Trading can be explained in many different ways, you can go into details of what to sell and what to buy, when to do it, how to manipulate a market to see a spike in price and so on and so forth, and you can read a lot of such stories over in the Market Discussions subforum.

    The thing is, eventually, it all comes down to a single thing : buy low, sell high. Whether you buy low in place A and sell high in place B, or you sell and buy in the same station at a small price difference, or even if you buy and buy a lot witing for price to grow then sell it all at the higher prices... it's all just details.

    Things to watch out for : prices you sell/buy at, and all broker fees or sales taxes. It's a BAD idea to disable the market-related warnings : people have accidentally put up an order with an extra zero (or two, or three), and not only did the taxes amount to more than they would have wanted to buy/sell the items for originally, but they also lost the ISK or the goods in question more often than not. A SINGLE mistake in trading might very well cost you a FORTUNE, so, well... Don't make any mistakes.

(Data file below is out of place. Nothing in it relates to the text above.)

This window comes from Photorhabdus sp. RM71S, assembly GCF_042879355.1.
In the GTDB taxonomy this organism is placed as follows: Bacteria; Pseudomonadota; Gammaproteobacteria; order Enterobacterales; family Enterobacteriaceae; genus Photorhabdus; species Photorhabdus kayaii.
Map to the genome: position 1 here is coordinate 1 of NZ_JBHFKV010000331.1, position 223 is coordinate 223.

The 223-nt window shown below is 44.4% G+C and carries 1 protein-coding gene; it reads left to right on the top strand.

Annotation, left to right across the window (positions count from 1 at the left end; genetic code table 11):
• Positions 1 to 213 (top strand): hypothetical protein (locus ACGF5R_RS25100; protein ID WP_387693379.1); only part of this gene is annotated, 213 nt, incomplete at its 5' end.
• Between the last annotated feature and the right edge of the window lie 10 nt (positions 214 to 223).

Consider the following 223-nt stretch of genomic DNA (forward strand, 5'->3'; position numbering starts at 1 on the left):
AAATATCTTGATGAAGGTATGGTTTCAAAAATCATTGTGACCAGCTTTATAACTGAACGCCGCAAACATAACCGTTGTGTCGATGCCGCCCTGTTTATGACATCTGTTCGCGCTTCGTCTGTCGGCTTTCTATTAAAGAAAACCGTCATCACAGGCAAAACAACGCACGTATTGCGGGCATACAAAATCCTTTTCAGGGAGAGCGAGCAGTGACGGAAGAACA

This is a lot like mission-running, after a fashion.The big difference however is that you can only do it in the "COSMOS" constellations, and NPCs respawn continually in there. A list of empire-based COSMOS areas can be found by a simple site google search, but here's one of the possible results : Eveinfo - Caldari COSMOS page.

    EVEinfo is also a decent resource for regular missions too, in case you want to have an idea of what to expect in them.

  • 8. RATTING

    This is a lot like mission-running too, but it's done in asteroid belts.The problem is that the "good NPC rats" only appear in lower-security systems, and the very good ones only in deep 0.0 space.
    The advantage of ratting (especially for the beginner) is that highsec belt rats are VERY EASY to kill, and you find usually a lot less of them compared to what you could find in a mission. The drawback (compared to a mission) is that you don't get any agent/corp/faction standings for doing this (but you still might lose a bit of standing with the pirate NPC factions - you would lose them if you ran missions too, anyway).

    The other (minor) advantage of ratting is that there's always a (very small) chance of encountering a "faction spawn", even in empire highsec.While they usually only drop some tags, faction ammo and such, you might also find occasionally some valuable faction modules, or even more valuable implants. Still, it's a small chance, and the drops are very random, so it's not a good source of steady income.